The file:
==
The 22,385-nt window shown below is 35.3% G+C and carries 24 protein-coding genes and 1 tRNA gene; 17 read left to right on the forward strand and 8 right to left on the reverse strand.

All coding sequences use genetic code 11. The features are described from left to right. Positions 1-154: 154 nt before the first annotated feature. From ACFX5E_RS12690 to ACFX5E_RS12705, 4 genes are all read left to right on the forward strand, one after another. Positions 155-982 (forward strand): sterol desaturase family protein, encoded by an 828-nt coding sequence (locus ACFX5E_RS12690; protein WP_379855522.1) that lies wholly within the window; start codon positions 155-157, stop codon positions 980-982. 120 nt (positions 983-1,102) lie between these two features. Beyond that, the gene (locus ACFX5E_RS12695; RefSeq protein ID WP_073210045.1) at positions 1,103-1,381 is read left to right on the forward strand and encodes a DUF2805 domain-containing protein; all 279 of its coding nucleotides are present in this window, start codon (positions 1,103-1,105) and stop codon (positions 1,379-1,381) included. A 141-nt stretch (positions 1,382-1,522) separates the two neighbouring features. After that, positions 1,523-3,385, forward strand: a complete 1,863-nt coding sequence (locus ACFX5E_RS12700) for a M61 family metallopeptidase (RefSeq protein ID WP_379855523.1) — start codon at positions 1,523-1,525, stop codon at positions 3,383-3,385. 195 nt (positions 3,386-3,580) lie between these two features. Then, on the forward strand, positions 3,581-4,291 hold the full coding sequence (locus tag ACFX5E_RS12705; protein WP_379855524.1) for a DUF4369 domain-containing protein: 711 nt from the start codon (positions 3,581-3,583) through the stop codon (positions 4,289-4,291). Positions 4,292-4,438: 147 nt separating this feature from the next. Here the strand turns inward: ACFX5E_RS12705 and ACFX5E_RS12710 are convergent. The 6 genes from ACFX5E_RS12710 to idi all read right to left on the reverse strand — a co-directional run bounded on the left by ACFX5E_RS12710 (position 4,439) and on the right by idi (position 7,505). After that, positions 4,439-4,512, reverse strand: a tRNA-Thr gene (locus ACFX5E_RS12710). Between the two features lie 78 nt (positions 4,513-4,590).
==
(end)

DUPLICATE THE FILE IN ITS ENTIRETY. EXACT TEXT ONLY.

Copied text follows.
The 22,385-nt window shown below is 35.3% G+C and carries 24 protein-coding genes and 1 tRNA gene; 17 read left to right on the forward strand and 8 right to left on the reverse strand.

All coding sequences use genetic code 11. The features are described from left to right. Positions 1-154: 154 nt before the first annotated feature. From ACFX5E_RS12690 to ACFX5E_RS12705, 4 genes are all read left to right on the forward strand, one after another. Positions 155-982 (forward strand): sterol desaturase family protein, encoded by an 828-nt coding sequence (locus ACFX5E_RS12690; protein WP_379855522.1) that lies wholly within the window; start codon positions 155-157, stop codon positions 980-982. 120 nt (positions 983-1,102) lie between these two features. Beyond that, the gene (locus ACFX5E_RS12695; RefSeq protein ID WP_073210045.1) at positions 1,103-1,381 is read left to right on the forward strand and encodes a DUF2805 domain-containing protein; all 279 of its coding nucleotides are present in this window, start codon (positions 1,103-1,105) and stop codon (positions 1,379-1,381) included. A 141-nt stretch (positions 1,382-1,522) separates the two neighbouring features. After that, positions 1,523-3,385, forward strand: a complete 1,863-nt coding sequence (locus ACFX5E_RS12700) for a M61 family metallopeptidase (RefSeq protein ID WP_379855523.1) — start codon at positions 1,523-1,525, stop codon at positions 3,383-3,385. 195 nt (positions 3,386-3,580) lie between these two features. Then, on the forward strand, positions 3,581-4,291 hold the full coding sequence (locus tag ACFX5E_RS12705; protein WP_379855524.1) for a DUF4369 domain-containing protein: 711 nt from the start codon (positions 3,581-3,583) through the stop codon (positions 4,289-4,291). Positions 4,292-4,438: 147 nt separating this feature from the next. Here the strand turns inward: ACFX5E_RS12705 and ACFX5E_RS12710 are convergent. The 6 genes from ACFX5E_RS12710 to idi all read right to left on the reverse strand — a co-directional run bounded on the left by ACFX5E_RS12710 (position 4,439) and on the right by idi (position 7,505). After that, positions 4,439-4,512, reverse strand: a tRNA-Thr gene (locus ACFX5E_RS12710). Between the two features lie 78 nt (positions 4,513-4,590).